+ "; Password = " + password + "; User ID = " + username;
String sqlStatement1 = "CREATE TABLE People(ID int, FirstName varchar(255), LastName varchar(255))";
String sqlStatement2 = "INSERT INTO People VALUES (1, 'John', 'Smith')";
String sqlStatement3 = "INSERT INTO People VALUES (2, 'Jane', 'Doe')";
String queryString = "SELECT * FROM People";
IRISCommand cmd1 = new IRISCommand(sqlStatement1, IRISConnect);
IRISCommand cmd2 = new IRISCommand(sqlStatement2, IRISConnect);
IRISCommand cmd3 = new IRISCommand(sqlStatement3, IRISConnect);
IRISCommand cmd4 = new IRISCommand(queryString, IRISConnect);
//ExecuteNonQuery() is used for CREATE, INSERT, UPDATE, and DELETE SQL Statements
//ExecuteReader() is used for SELECT
IRISDataReader Reader = cmd4.ExecuteReader();
Console.WriteLine("Printing out contents of SELECT query: ");
Console.WriteLine(Reader.GetValue(0).ToString() + ", " + Reader.GetValue(1).ToString() + ", " \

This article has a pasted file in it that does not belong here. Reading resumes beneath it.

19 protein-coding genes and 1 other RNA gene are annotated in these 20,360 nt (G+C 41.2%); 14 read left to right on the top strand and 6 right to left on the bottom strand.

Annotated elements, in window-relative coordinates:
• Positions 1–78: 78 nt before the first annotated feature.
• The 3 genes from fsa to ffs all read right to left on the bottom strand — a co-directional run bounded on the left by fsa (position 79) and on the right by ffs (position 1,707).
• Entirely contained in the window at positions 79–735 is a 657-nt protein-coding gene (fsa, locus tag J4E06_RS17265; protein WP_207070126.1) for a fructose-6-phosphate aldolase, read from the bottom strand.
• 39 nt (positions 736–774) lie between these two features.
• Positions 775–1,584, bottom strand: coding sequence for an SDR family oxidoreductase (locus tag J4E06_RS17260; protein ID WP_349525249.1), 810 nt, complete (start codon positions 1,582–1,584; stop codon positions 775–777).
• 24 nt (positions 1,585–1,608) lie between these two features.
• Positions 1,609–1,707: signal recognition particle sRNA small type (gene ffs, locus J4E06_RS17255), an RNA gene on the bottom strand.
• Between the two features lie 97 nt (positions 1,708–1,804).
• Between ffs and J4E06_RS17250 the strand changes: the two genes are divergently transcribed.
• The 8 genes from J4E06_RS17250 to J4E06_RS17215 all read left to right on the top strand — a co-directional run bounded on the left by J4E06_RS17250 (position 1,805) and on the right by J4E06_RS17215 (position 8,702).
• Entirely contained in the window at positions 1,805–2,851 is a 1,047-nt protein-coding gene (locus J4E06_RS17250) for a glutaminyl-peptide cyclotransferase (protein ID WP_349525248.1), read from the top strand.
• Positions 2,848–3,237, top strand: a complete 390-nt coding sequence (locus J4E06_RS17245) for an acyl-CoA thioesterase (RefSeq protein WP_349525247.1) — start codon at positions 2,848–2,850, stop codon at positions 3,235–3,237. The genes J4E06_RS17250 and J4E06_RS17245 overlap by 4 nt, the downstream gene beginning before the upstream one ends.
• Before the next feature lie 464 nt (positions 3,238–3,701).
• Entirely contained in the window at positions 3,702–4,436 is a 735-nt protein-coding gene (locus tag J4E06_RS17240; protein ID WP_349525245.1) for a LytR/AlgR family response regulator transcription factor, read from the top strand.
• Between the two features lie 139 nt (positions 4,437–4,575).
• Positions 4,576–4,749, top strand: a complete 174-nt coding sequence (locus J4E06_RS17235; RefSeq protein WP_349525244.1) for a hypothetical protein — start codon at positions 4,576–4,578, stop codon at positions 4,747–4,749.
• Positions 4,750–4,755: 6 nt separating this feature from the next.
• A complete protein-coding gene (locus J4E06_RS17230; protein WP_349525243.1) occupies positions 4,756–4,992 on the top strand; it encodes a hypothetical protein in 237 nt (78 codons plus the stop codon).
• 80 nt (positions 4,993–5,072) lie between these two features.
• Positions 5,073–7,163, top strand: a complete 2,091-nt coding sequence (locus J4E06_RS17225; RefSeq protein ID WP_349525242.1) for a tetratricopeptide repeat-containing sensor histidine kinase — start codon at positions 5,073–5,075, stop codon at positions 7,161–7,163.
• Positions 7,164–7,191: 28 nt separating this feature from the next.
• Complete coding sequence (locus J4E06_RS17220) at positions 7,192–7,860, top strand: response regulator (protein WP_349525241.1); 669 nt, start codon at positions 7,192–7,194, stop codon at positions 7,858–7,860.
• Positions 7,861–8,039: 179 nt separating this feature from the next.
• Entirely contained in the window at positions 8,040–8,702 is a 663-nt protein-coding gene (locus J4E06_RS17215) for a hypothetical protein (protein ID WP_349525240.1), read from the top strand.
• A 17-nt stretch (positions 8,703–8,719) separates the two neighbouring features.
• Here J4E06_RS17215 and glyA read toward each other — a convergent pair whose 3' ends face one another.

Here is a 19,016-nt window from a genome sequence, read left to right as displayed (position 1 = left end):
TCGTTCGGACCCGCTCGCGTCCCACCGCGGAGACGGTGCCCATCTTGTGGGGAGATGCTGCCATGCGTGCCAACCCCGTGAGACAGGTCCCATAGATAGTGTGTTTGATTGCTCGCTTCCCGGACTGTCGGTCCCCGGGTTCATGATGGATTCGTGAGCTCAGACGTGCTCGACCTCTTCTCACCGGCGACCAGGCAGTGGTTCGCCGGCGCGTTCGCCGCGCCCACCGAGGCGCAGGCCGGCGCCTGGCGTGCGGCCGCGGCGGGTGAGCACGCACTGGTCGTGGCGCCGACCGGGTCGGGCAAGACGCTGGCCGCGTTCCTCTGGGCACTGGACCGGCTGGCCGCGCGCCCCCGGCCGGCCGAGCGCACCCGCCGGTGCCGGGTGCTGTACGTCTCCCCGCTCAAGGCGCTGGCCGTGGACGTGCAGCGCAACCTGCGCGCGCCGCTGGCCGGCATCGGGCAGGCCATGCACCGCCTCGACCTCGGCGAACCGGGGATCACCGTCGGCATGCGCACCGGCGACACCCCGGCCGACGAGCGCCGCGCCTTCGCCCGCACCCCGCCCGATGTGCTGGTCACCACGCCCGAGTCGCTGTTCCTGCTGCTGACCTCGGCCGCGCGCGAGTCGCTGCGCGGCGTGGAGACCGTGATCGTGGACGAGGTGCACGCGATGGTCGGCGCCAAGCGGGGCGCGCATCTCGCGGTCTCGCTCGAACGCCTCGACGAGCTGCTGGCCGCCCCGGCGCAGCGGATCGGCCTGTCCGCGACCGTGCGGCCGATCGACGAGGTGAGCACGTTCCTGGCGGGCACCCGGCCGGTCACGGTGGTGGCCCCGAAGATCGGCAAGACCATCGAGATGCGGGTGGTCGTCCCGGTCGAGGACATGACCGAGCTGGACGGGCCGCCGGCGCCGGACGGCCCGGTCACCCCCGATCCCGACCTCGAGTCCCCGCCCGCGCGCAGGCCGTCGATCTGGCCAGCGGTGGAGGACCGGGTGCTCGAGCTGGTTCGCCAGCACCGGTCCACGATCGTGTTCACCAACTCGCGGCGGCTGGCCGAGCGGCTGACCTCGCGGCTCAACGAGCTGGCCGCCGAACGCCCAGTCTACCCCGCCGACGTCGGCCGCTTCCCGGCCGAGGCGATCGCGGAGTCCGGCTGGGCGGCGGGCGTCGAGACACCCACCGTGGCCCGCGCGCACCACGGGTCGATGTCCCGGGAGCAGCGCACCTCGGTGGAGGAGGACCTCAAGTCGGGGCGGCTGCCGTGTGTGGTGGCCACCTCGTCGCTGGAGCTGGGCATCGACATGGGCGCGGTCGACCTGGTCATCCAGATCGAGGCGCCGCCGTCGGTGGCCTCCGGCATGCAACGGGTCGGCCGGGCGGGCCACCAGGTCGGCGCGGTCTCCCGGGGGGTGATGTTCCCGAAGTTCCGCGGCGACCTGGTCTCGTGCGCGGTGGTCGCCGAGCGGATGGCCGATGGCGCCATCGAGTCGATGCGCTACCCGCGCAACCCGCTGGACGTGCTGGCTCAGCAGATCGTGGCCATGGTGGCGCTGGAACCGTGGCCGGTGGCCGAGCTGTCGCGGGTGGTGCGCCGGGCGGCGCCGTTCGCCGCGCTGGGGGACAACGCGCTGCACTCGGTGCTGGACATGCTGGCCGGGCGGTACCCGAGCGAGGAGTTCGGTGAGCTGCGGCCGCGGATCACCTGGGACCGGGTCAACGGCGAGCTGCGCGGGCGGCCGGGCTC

Console.WriteLine("Press any key to continue...");
Run the code by clicking the Start button, or by pressing F5.
If the connection and queries have completed successfully, you should see a console window containing the results of the SELECT query.
Next, confirm your results in the Management Portal, using the following procedure:
If you are not in the namespace you specified in the code, switch to it (click Switch next to the Namespace: indicator at the top of the page).
Navigate to the SQL page (System Explorer > SQL), then click the Execute Query tab and paste in the following SQL query:
ID, FirstName, LastName
Click Execute. The page should display the contents of the People table created in the sample code.
To learn more about ADO.NET, SQL, and InterSystems IRIS, see:
Content Date/Time: 2019-10-14 06:33:38